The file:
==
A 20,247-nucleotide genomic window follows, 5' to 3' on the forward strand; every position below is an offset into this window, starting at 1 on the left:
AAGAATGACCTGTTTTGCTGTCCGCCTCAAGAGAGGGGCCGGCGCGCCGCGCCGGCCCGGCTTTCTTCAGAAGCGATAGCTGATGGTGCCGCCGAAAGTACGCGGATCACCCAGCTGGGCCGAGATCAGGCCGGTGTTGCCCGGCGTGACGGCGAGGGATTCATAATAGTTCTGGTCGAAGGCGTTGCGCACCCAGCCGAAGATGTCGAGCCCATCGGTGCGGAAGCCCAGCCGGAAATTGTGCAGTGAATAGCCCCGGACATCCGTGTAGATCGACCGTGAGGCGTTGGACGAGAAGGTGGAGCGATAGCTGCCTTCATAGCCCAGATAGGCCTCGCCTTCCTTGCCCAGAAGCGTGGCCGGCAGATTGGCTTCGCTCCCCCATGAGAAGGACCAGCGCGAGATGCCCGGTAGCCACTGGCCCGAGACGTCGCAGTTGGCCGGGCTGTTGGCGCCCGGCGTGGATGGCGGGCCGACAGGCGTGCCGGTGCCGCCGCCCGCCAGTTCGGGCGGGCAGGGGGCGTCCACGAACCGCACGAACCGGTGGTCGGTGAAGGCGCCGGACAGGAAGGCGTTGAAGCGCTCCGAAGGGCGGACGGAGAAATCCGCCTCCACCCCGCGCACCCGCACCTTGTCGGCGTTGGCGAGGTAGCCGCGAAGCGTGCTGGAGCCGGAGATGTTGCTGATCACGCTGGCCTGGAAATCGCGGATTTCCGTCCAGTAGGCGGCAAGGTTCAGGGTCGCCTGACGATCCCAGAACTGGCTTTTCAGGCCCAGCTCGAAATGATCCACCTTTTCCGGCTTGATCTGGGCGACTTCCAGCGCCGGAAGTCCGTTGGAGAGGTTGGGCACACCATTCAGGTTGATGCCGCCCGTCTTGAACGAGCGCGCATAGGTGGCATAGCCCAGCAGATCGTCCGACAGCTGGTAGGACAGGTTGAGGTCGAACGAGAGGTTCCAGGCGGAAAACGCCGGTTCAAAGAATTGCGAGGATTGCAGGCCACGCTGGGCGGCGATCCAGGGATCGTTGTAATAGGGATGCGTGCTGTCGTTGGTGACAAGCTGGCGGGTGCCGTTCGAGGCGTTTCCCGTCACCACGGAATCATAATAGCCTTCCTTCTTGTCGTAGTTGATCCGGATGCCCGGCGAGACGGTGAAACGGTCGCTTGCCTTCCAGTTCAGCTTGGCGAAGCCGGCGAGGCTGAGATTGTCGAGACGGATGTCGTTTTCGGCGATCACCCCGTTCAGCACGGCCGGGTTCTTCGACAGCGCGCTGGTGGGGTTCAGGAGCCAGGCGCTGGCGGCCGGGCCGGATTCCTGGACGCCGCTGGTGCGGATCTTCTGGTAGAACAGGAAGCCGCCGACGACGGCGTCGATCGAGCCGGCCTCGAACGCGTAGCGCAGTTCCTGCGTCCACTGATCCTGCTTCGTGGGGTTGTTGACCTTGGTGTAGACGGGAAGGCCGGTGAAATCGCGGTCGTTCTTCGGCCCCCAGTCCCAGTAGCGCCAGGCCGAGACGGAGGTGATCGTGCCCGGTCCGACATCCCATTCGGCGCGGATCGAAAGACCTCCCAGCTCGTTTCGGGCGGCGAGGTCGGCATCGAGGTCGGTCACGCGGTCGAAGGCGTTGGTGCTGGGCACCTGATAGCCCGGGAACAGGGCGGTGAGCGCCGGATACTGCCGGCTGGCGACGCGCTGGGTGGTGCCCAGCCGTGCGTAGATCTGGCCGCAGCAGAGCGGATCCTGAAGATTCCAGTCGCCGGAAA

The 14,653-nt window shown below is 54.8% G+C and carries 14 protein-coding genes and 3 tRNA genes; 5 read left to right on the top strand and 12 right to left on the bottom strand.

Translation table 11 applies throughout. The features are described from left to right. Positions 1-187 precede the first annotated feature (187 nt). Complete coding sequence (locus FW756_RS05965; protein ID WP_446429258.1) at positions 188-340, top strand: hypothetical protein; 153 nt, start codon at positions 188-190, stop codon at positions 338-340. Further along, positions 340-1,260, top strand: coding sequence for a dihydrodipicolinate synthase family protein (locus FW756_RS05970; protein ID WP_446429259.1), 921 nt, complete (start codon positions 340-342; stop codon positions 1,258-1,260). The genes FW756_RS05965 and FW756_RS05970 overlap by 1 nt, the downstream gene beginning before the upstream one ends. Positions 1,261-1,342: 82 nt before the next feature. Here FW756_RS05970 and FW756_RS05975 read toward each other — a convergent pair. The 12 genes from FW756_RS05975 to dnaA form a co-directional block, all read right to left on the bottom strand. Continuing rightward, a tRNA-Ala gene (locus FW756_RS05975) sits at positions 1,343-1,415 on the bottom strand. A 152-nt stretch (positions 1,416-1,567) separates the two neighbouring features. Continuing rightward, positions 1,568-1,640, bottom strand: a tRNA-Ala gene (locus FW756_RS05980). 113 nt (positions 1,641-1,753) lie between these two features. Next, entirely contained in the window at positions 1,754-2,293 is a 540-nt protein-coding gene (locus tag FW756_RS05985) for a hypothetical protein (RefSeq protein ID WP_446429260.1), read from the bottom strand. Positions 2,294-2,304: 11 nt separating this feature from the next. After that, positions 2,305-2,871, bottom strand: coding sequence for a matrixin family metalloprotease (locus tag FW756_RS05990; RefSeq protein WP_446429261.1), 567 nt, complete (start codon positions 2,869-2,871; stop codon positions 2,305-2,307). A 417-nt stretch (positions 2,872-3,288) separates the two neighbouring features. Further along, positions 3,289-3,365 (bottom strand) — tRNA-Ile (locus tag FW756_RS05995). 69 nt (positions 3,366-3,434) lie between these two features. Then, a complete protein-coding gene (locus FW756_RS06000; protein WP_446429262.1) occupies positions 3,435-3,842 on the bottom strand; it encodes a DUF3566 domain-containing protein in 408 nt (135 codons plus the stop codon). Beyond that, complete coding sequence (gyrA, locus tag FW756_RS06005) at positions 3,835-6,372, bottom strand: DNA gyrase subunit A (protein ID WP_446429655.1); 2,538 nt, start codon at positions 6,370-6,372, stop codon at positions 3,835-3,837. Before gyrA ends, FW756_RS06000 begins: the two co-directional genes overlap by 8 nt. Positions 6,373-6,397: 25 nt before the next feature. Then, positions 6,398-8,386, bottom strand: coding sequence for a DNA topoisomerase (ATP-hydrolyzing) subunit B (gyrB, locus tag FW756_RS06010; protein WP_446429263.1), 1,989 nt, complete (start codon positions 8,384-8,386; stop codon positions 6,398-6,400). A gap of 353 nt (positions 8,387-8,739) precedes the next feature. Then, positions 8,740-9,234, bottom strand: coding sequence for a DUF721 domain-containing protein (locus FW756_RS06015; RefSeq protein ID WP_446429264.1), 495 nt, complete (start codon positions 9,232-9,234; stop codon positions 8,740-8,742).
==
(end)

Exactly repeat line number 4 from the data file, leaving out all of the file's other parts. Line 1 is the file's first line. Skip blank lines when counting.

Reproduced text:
Translation table 11 applies throughout. The features are described from left to right. Positions 1-187 precede the first annotated feature (187 nt). Complete coding sequence (locus FW756_RS05965; protein ID WP_446429258.1) at positions 188-340, top strand: hypothetical protein; 153 nt, start codon at positions 188-190, stop codon at positions 338-340. Further along, positions 340-1,260, top strand: coding sequence for a dihydrodipicolinate synthase family protein (locus FW756_RS05970; protein ID WP_446429259.1), 921 nt, complete (start codon positions 340-342; stop codon positions 1,258-1,260). The genes FW756_RS05965 and FW756_RS05970 overlap by 1 nt, the downstream gene beginning before the upstream one ends. Positions 1,261-1,342: 82 nt before the next feature. Here FW756_RS05970 and FW756_RS05975 read toward each other — a convergent pair. The 12 genes from FW756_RS05975 to dnaA form a co-directional block, all read right to left on the bottom strand. Continuing rightward, a tRNA-Ala gene (locus FW756_RS05975) sits at positions 1,343-1,415 on the bottom strand. A 152-nt stretch (positions 1,416-1,567) separates the two neighbouring features. Continuing rightward, positions 1,568-1,640, bottom strand: a tRNA-Ala gene (locus FW756_RS05980). 113 nt (positions 1,641-1,753) lie between these two features. Next, entirely contained in the window at positions 1,754-2,293 is a 540-nt protein-coding gene (locus tag FW756_RS05985) for a hypothetical protein (RefSeq protein ID WP_446429260.1), read from the bottom strand. Positions 2,294-2,304: 11 nt separating this feature from the next. After that, positions 2,305-2,871, bottom strand: coding sequence for a matrixin family metalloprotease (locus tag FW756_RS05990; RefSeq protein WP_446429261.1), 567 nt, complete (start codon positions 2,869-2,871; stop codon positions 2,305-2,307). A 417-nt stretch (positions 2,872-3,288) separates the two neighbouring features. Further along, positions 3,289-3,365 (bottom strand) — tRNA-Ile (locus tag FW756_RS05995). 69 nt (positions 3,366-3,434) lie between these two features. Then, a complete protein-coding gene (locus FW756_RS06000; protein WP_446429262.1) occupies positions 3,435-3,842 on the bottom strand; it encodes a DUF3566 domain-containing protein in 408 nt (135 codons plus the stop codon). Beyond that, complete coding sequence (gyrA, locus tag FW756_RS06005) at positions 3,835-6,372, bottom strand: DNA gyrase subunit A (protein ID WP_446429655.1); 2,538 nt, start codon at positions 6,370-6,372, stop codon at positions 3,835-3,837. Before gyrA ends, FW756_RS06000 begins: the two co-directional genes overlap by 8 nt. Positions 6,373-6,397: 25 nt before the next feature. Then, positions 6,398-8,386, bottom strand: coding sequence for a DNA topoisomerase (ATP-hydrolyzing) subunit B (gyrB, locus tag FW756_RS06010; protein WP_446429263.1), 1,989 nt, complete (start codon positions 8,384-8,386; stop codon positions 6,398-6,400). A gap of 353 nt (positions 8,387-8,739) precedes the next feature. Then, positions 8,740-9,234, bottom strand: coding sequence for a DUF721 domain-containing protein (locus FW756_RS06015; RefSeq protein ID WP_446429264.1), 495 nt, complete (start codon positions 9,232-9,234; stop codon positions 8,740-8,742).